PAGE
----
Labadz M of Institute for Future Environments, Queensland University of Technology. SERF Water Quality Data, September-October. Samford, Queensland, 2013.
Physico-chemical parameters of the surface water from two permanent sampling sites on the Samford Creek, southeast Queensland, Australia, are determined. The parameters include temperature, pH, turbidity, dissolved oxygen and conductivity. In addition, a velocity Doppler measures flow rate and creek height at these two locations. This data is collected continuously and averaged over 10-minute intervals to investigate the effects of land use change, in particular urbanisation, on the aquatic system in a peri-urban environment. hown here are daily averages of the 10-minute data. Further, the data will be used to validate a catchment hydrological model of the area using the Soil and Water Assessment Tool (SWAT), which will simulate the effects of different land use scenarios on the catchment water balance and nutrient fluxes.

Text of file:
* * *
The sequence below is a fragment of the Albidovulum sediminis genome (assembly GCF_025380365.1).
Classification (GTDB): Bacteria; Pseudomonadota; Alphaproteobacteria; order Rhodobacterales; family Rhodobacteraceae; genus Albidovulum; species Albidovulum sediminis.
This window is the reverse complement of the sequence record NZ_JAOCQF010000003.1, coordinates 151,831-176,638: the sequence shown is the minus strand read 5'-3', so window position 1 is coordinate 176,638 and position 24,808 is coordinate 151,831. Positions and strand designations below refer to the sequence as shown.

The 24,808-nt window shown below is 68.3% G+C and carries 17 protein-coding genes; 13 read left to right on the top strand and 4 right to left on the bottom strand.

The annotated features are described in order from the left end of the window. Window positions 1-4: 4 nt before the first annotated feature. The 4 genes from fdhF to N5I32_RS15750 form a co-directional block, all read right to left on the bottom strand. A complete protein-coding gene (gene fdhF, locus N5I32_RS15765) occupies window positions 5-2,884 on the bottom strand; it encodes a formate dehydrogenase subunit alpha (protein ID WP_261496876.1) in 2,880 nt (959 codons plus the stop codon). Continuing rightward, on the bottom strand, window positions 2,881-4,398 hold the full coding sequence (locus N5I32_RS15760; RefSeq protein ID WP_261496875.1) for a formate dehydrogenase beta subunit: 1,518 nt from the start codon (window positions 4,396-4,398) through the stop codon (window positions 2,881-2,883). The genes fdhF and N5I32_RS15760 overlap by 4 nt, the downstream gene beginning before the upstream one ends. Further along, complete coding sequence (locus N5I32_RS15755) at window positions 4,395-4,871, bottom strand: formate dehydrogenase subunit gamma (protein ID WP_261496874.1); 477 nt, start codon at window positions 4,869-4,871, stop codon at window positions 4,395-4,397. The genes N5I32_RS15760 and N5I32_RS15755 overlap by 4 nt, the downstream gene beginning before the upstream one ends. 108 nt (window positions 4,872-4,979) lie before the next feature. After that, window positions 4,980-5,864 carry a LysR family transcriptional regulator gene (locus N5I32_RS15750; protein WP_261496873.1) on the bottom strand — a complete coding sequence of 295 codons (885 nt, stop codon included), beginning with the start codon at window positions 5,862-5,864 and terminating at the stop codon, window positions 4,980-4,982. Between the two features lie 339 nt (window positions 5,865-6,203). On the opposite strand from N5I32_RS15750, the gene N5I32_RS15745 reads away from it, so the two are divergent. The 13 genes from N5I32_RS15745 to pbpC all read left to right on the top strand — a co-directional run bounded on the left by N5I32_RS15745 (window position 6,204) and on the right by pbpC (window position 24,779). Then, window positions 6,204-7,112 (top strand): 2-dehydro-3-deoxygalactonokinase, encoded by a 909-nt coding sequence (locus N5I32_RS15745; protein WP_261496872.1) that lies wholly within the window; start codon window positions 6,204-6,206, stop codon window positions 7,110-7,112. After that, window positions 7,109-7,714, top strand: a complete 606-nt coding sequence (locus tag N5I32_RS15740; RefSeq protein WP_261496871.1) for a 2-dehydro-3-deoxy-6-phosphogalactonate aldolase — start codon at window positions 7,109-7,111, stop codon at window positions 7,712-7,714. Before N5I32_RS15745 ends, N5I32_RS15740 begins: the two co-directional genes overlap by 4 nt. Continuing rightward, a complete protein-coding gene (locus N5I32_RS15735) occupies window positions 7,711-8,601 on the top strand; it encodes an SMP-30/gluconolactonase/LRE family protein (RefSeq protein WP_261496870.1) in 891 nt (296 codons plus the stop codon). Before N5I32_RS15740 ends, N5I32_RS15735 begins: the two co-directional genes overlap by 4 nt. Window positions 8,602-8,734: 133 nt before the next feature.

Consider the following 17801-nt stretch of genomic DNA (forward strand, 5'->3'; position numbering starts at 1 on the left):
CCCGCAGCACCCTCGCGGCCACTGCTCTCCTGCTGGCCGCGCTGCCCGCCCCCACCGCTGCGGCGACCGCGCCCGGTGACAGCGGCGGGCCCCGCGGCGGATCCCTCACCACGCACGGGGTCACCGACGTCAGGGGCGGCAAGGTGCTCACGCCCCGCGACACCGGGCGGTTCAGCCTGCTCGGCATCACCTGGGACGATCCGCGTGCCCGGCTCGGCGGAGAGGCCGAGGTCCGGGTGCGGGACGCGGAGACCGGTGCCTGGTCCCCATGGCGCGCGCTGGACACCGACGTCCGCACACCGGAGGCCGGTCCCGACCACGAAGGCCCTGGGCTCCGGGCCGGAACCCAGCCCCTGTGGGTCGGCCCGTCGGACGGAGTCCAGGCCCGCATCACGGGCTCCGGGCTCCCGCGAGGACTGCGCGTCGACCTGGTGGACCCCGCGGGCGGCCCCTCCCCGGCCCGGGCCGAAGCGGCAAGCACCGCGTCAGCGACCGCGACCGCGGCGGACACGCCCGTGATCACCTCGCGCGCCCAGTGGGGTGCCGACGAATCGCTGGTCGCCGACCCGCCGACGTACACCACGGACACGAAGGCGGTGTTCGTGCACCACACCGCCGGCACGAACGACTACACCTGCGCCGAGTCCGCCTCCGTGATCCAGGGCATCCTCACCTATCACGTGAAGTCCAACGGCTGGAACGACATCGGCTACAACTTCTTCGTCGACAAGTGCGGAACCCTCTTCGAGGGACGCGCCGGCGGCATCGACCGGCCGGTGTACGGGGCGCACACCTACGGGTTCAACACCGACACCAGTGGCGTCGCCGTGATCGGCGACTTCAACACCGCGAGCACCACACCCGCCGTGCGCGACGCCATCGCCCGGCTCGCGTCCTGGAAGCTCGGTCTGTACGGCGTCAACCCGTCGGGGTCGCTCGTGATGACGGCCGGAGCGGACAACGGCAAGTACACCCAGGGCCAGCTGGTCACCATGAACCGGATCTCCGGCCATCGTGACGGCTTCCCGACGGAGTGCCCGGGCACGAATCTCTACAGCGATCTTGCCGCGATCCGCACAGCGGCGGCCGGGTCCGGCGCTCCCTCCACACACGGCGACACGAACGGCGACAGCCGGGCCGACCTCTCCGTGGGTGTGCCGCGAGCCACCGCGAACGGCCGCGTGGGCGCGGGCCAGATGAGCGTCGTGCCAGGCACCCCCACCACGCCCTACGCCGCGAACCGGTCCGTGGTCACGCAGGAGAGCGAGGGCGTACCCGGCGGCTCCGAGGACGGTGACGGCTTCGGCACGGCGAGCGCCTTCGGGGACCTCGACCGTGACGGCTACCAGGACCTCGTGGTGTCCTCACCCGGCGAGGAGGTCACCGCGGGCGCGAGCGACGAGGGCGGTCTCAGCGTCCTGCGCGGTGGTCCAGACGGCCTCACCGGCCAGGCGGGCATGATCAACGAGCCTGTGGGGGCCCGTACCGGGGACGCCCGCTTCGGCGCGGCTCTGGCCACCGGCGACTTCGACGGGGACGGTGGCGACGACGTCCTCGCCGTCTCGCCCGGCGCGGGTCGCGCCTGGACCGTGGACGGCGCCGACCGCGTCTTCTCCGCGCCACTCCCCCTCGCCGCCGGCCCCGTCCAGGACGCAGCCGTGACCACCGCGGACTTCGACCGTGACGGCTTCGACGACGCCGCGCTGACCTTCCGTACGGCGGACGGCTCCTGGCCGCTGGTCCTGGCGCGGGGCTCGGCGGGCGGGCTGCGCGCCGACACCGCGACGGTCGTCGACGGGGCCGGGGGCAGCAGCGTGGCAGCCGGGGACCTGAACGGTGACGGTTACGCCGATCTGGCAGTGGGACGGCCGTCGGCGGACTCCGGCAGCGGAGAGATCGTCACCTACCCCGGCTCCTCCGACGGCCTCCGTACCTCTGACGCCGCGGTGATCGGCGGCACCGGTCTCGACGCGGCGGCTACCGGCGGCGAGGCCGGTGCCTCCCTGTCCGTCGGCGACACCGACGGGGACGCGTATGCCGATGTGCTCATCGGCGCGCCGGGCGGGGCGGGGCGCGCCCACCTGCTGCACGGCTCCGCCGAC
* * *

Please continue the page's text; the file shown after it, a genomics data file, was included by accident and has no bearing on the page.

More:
From 1 January 2011 to ongoing
Two permanent measurement stations have been established on the Samford creek to provide continuous stream quality and flow data. These stations consist of a physico-chemical sensor (Sonde 6600 V2, YSI incorporated, Ohio, USA) to measure temperature, pH, Eh and conductivity, and a velocity Doppler (Argonaut-SL, Sontek/YSI, San Diego, USA) to measure water flow and creek height. The sensors are connected to a CR800 datalogger (Campbell Scientific Inc, USA) and data is continuously averaged over 30 minute intervals. One station is located upstream from the junction of Samford creek and South Pine River and downstream from Samford village, providing water data from not only the village but also the entire Samford valley. The second station is located upstream of the village, and immediately below the conflux of the two SERF sub-catchments.